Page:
Dean Baker

Recent Articles

Missing Fact on British Health Care

The New York Times had an interesting piece on the poor state of the dental care provided by the British public health care system in its Sunday paper. The article reports that people face long waits for even emergency dental care, and that many now turn to private dentists or go to foreign countries for treatment. Readers naturally feel sorry for the plight of Britons with bad teeth and are thankful that here in the United States we have an efficient private health care system. The key fact missing in the story is that Britain spends less than 40 percent as much person for its health care as the United States. Whatever the relative merits of the British mechanism for providing health care and the U.S. system, it would be truly astonishing if the British system could best the U.S. in every category, spending just 40 cents to our dollar. (Britain does much better on life expectancy for its 40 cents.) This article is part of a long series of articles in the New York Times which could go...

Are Wages Rising?

Like everyone else, the media have been confused on this basic question, with the main data sources providing very different answers. Last Friday, the Bureau of Labor Statistics (BLS) released the employment cost index (ECI) which showed a sharp slowing in the rate of nominal hourly compensation growth in the first quarter to an annual rate of just 2.4 percent. This is well below the rate of inflation, which, depending on the course of gas prices, will be in the range of 3.0-4.0 percent for this year. On Thursday, BLS released productivity data, which showed that hourly compensation was rising at an annual rate of 5.7 percent for the same quarter. Further complicating the picture is the employment report that BLS released this morning showing wages rising at a 4.7 percent annual rate over the most recent three months (compared to the prior 3-month average). The picture is not quite as confusing as this may appear. First, the quarterly compensation data from the productivity report...

Correction: Productivity Growth Clocks in at 3.2 Percent

I plead guilty to the same sort of sloppiness I have noted elsewhere. Earlier this week I commented on the coverage of Commerce Department's release of data for March on consumer spending and prices. I then noted that the consensus forecasts for first quarter productivity growth appeared to be too high. I based this on the fact that the hours data reported in the monthly employment reports indicated that hours were growing at close to a 4.0 percent annual rate in the quarter. As it turned out, hours growth was reported as 2.5 percent. What went wrong? Well, the hours data that go into the published index in the employment reports are for production and non-supervisory workers in private non-farm employment. That means that the index excludes the impact of changes in employment and hours for production and supervisory workers. (There are also some private sector workers who are not in the business sector, for example workers in non-profit universities or hospitals.) Since the vast...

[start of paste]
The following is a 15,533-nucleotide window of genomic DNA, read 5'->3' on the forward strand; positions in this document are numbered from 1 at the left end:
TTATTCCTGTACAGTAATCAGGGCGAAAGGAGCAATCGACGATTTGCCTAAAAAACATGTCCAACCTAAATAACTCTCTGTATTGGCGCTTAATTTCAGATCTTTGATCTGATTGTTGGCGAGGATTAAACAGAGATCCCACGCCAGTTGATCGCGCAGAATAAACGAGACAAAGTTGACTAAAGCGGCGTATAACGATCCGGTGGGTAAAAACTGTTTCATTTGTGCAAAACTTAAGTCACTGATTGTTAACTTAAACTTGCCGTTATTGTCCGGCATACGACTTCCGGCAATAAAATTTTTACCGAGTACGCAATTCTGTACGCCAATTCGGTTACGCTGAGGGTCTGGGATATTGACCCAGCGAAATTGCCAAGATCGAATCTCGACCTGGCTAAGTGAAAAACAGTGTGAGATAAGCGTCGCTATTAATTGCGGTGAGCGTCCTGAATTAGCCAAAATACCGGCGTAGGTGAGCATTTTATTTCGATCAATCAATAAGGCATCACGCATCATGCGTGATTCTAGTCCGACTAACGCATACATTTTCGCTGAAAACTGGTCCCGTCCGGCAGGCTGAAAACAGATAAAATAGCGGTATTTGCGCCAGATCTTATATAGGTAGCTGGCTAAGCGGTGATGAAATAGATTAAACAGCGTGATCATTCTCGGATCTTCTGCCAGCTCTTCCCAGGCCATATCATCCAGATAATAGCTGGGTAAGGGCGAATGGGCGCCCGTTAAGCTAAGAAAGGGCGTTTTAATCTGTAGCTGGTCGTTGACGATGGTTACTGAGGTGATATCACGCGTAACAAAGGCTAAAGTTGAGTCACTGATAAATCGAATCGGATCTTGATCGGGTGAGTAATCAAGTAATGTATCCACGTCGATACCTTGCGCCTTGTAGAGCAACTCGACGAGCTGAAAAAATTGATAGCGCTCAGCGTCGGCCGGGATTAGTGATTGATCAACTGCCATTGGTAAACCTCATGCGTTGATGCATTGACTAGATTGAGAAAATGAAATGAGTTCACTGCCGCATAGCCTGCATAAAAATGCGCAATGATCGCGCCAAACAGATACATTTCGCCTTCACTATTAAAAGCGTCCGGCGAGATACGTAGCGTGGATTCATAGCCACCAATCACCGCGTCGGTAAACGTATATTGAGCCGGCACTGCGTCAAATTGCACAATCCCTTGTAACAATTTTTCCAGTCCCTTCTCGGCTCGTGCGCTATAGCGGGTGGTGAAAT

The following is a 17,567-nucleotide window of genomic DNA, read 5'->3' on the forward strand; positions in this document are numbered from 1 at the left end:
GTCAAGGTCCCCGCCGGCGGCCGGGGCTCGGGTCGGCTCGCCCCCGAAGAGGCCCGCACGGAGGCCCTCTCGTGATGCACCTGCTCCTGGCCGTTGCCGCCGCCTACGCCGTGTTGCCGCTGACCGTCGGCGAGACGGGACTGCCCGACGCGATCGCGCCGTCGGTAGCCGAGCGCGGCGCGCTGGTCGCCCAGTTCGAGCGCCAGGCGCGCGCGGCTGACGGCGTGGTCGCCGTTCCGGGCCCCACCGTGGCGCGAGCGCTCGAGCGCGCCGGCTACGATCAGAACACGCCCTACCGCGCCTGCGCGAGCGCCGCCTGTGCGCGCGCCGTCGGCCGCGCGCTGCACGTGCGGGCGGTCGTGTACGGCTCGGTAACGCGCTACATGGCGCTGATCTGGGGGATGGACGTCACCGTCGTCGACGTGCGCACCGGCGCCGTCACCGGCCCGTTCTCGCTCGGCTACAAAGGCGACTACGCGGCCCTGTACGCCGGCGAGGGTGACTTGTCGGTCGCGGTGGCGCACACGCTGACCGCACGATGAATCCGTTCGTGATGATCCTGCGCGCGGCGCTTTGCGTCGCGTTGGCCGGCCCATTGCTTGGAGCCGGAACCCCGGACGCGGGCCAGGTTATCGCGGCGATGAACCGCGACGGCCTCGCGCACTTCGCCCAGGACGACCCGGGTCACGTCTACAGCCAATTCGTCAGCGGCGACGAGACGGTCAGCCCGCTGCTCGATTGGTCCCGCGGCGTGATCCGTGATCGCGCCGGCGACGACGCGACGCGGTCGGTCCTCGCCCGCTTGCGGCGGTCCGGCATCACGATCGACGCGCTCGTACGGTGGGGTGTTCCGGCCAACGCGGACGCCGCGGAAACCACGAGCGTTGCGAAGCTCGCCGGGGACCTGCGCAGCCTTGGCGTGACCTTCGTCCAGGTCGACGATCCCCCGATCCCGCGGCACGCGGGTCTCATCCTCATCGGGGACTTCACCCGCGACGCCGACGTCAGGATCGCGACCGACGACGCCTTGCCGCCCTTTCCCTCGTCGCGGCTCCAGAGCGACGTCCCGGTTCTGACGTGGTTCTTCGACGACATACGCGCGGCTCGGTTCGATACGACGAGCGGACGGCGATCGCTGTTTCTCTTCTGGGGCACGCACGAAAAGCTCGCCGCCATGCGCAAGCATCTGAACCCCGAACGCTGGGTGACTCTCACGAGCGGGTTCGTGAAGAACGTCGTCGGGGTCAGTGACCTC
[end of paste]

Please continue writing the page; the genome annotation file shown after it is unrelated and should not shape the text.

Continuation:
Corruption in the Pharmaceutical Industry: Why Is Anyone Surprised?

The New York Times has run many excellent articles over the years describing various forms of corruption in the pharmaceutical industry. (The latest describes the battle over monitoring the prescribing practices of individual physicians.) The one thing missing from these articles is any economic analysis. Every person who has suffered through an introductory economics class has heard the story about how government intervention in the market leads to corruption. Economists always rant above how trade protection or various forms of government regulation inevitably lead to gaming of the system and rent-seeking behavior. If we expect to see such corruption when a tariff or quota raises clothes prices by 15-20 percent, why wouldn't we expect to see such corruption when drug patents raise prices by 200 percent or more? Calling government protection a "patent" or defining it as an "intellectual property right" does not change the economic model one iota. The sort of incentive for corruption...

Open Borders Versus Die at the Border: Can't Experts See the Difference?

I just heard economics commentator Chris Farrell on Marketplace talking about the United States open border immigration policy, under which ambitious hardworking immigrants can freely enter the country. Excuse me, but what planet is this guy on? Open borders mean that a Mexican doctor, an Indian lawyer, a Brazilian economics commentator can come across the border in any form of transportation they like, and work wherever they like, at whatever pay they are willing to accept. The United States does not have this policy or anything like it. It has a policy that sharply limits legal opportunities for working in the country. The policy is that if you are willing to risk death in a dangerous border crossing and risk facing deportation at any time, then you can work in some sectors of the economy illegally. Doctors, lawyers, and economic commentators in the developing world are not willing to take these risks. Furthermore, the businesses that hire such people are not willing to risk the...

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